Whatever you do don't call it cereal though! It's gotta be "crunchy cinnamon topping" or something to escape SWYPO labeling.

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SWYPO is making this and eating it as "cereal" with "milk" (those quotation marks are a dead giveaway

So how does making zucchini "noodles" pass the test, but "cereal" fails it?

Truly, just curious... I have no problem staying compliant and following the rules, but this rule seems to have some grey area that I'm trying to pin down - specifically so I can *stay* completely compliant!

Thanks again,

Amy

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this doesn't make the cut for me for a couple reasons: first, it doesn't help you break that "cereal for breakfast" habit...

Okay, I see your point about breaking habits... I've never really been a cereal for breakfast kind of person, so at least this wouldn't violate that principle... Really, I'm just exploring recipes for the rest of this Whole30 (and beyond), and I'm trying to figure out which ones to put in the "Whole30 compliant" folder, and which to put in the "After the Whole30" folder.

I'll file this one under "After", just to be safe. :)

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I don't always get it, either, but I try to stick to whole foods that look like food my grandparents would recognize as much as I can.

I'd be cautious about your cereal for other reasons: it is all blended up and doesn't look like the seeds, the seeds are meant to be limited according to the template, it mostly stays in the fat portion of the template, and heating the seeds is not thought to be ideal.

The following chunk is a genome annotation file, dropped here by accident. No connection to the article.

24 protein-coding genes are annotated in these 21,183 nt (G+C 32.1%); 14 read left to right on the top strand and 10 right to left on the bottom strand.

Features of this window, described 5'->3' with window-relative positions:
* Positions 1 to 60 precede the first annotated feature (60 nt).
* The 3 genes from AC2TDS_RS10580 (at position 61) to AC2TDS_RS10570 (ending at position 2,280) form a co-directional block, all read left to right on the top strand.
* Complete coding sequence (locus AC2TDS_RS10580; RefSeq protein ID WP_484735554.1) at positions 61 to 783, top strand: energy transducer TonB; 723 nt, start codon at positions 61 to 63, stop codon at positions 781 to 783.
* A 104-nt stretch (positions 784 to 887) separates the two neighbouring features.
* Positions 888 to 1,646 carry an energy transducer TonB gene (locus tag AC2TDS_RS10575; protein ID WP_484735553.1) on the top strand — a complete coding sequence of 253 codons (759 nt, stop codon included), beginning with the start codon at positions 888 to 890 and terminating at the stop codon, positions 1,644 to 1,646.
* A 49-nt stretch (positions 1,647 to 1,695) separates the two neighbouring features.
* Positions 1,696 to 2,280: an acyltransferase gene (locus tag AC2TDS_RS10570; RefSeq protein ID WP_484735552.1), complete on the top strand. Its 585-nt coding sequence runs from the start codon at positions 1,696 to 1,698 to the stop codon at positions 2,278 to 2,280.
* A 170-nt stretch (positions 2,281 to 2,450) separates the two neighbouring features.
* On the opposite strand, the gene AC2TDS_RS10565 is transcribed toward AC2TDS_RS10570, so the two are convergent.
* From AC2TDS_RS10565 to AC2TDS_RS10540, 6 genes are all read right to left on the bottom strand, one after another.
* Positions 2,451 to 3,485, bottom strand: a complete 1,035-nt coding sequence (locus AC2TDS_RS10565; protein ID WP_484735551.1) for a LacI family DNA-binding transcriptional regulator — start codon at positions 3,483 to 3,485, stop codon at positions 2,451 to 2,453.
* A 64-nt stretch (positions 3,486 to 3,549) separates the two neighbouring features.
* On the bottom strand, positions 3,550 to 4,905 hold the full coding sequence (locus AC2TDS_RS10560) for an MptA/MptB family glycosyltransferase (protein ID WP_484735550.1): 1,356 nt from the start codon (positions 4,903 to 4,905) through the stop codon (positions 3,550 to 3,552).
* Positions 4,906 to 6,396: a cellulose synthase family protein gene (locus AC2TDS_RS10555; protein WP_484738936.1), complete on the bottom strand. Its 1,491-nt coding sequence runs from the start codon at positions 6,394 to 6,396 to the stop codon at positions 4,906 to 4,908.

Also, I think the spirit of calling things SWYPO is when they keep us close to old, less healthy habits. Cereal really isn't in the spirit of meal 1, even if it is technicially compliant. Zucchini covered in meat sauce with other veggies, fat, and meat is definitely not going to send me over the edge. I won't eat mindlessly or run out and grab something that is psychologically unhealthy for me if I have the zucchini. I suppose that is where we draw the line for ourselves.

I love that you asked this question!

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It goes back to what missmary said- the cereal on it's own doesn't fit the meal template, thus it gives a bad psychological response. It's not a real meal. That's why I suggested to add it to a whole meal for flavor.

Now, if you love macaroni and cheese and you get a spiralizer and make zucchini noodles and add ghee and nutritional yeast to make a "cheese sauce" you just had SWYPO. Not a real meal. Recreates (in a really failish way) a dish that is non compliant with "technically compliant" ingredients. If you take those same zucchini noodles and serve them alongside your protein and fats then it's not really a fake noodle anymore it's a fancy cut vegetable.